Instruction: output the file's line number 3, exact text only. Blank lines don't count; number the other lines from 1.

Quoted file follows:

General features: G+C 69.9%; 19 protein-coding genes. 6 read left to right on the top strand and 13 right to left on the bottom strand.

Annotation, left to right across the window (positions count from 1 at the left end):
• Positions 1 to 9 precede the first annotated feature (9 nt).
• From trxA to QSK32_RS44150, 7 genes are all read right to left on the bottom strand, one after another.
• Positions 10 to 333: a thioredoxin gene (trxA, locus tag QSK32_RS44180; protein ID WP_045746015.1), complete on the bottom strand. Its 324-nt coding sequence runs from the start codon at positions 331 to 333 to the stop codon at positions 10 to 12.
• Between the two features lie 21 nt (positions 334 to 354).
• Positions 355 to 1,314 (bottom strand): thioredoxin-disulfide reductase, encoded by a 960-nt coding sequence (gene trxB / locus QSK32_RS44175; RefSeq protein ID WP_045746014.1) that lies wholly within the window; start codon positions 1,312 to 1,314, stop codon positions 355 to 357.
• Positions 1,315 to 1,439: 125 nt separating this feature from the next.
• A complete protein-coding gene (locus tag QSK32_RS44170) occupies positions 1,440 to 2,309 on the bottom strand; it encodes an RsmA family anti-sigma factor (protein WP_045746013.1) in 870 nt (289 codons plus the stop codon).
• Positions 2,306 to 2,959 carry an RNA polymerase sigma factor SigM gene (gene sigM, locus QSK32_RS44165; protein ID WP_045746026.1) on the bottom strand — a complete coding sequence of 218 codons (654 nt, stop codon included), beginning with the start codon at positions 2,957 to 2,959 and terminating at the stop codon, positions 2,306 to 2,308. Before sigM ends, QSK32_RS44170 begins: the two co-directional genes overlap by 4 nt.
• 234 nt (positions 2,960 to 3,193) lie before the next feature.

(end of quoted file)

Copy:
• Positions 1 to 9 precede the first annotated feature (9 nt).